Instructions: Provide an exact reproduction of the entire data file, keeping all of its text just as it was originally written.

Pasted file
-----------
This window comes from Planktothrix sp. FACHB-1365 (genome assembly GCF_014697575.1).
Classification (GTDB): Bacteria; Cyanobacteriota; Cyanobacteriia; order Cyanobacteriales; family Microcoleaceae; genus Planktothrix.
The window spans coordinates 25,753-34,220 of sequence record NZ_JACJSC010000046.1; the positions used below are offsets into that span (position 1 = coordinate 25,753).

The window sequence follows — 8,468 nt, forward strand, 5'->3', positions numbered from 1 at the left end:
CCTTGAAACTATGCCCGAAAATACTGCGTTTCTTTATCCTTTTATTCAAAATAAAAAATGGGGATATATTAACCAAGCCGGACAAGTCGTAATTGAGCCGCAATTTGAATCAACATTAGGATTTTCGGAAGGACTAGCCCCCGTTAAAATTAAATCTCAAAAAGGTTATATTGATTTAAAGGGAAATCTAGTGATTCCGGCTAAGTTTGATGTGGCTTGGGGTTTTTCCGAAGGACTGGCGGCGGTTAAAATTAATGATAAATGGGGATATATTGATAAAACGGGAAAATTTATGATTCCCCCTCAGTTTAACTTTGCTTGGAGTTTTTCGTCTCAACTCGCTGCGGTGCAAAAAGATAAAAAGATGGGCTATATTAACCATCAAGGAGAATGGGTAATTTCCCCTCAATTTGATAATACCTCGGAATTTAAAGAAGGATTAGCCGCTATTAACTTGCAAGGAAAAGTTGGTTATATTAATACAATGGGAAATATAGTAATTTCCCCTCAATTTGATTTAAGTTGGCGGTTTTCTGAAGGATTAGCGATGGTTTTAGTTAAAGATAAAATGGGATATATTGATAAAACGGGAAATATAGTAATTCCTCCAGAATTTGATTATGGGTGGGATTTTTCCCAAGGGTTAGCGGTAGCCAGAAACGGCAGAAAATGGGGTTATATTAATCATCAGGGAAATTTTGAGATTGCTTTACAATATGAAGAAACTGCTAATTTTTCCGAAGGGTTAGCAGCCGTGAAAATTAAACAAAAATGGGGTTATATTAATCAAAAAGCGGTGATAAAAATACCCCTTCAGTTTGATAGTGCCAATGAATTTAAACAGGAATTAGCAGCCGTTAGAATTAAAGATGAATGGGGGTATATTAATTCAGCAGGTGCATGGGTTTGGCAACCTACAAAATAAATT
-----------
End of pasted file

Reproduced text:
This window comes from Planktothrix sp. FACHB-1365 (genome assembly GCF_014697575.1).
Classification (GTDB): Bacteria; Cyanobacteriota; Cyanobacteriia; order Cyanobacteriales; family Microcoleaceae; genus Planktothrix.
The window spans coordinates 25,753-34,220 of sequence record NZ_JACJSC010000046.1; the positions used below are offsets into that span (position 1 = coordinate 25,753).

The window sequence follows — 8,468 nt, forward strand, 5'->3', positions numbered from 1 at the left end:
CCTTGAAACTATGCCCGAAAATACTGCGTTTCTTTATCCTTTTATTCAAAATAAAAAATGGGGATATATTAACCAAGCCGGACAAGTCGTAATTGAGCCGCAATTTGAATCAACATTAGGATTTTCGGAAGGACTAGCCCCCGTTAAAATTAAATCTCAAAAAGGTTATATTGATTTAAAGGGAAATCTAGTGATTCCGGCTAAGTTTGATGTGGCTTGGGGTTTTTCCGAAGGACTGGCGGCGGTTAAAATTAATGATAAATGGGGATATATTGATAAAACGGGAAAATTTATGATTCCCCCTCAGTTTAACTTTGCTTGGAGTTTTTCGTCTCAACTCGCTGCGGTGCAAAAAGATAAAAAGATGGGCTATATTAACCATCAAGGAGAATGGGTAATTTCCCCTCAATTTGATAATACCTCGGAATTTAAAGAAGGATTAGCCGCTATTAACTTGCAAGGAAAAGTTGGTTATATTAATACAATGGGAAATATAGTAATTTCCCCTCAATTTGATTTAAGTTGGCGGTTTTCTGAAGGATTAGCGATGGTTTTAGTTAAAGATAAAATGGGATATATTGATAAAACGGGAAATATAGTAATTCCTCCAGAATTTGATTATGGGTGGGATTTTTCCCAAGGGTTAGCGGTAGCCAGAAACGGCAGAAAATGGGGTTATATTAATCATCAGGGAAATTTTGAGATTGCTTTACAATATGAAGAAACTGCTAATTTTTCCGAAGGGTTAGCAGCCGTGAAAATTAAACAAAAATGGGGTTATATTAATCAAAAAGCGGTGATAAAAATACCCCTTCAGTTTGATAGTGCCAATGAATTTAAACAGGAATTAGCAGCCGTTAGAATTAAAGATGAATGGGGGTATATTAATTCAGCAGGTGCATGGGTTTGGCAACCTACAAAATAAATT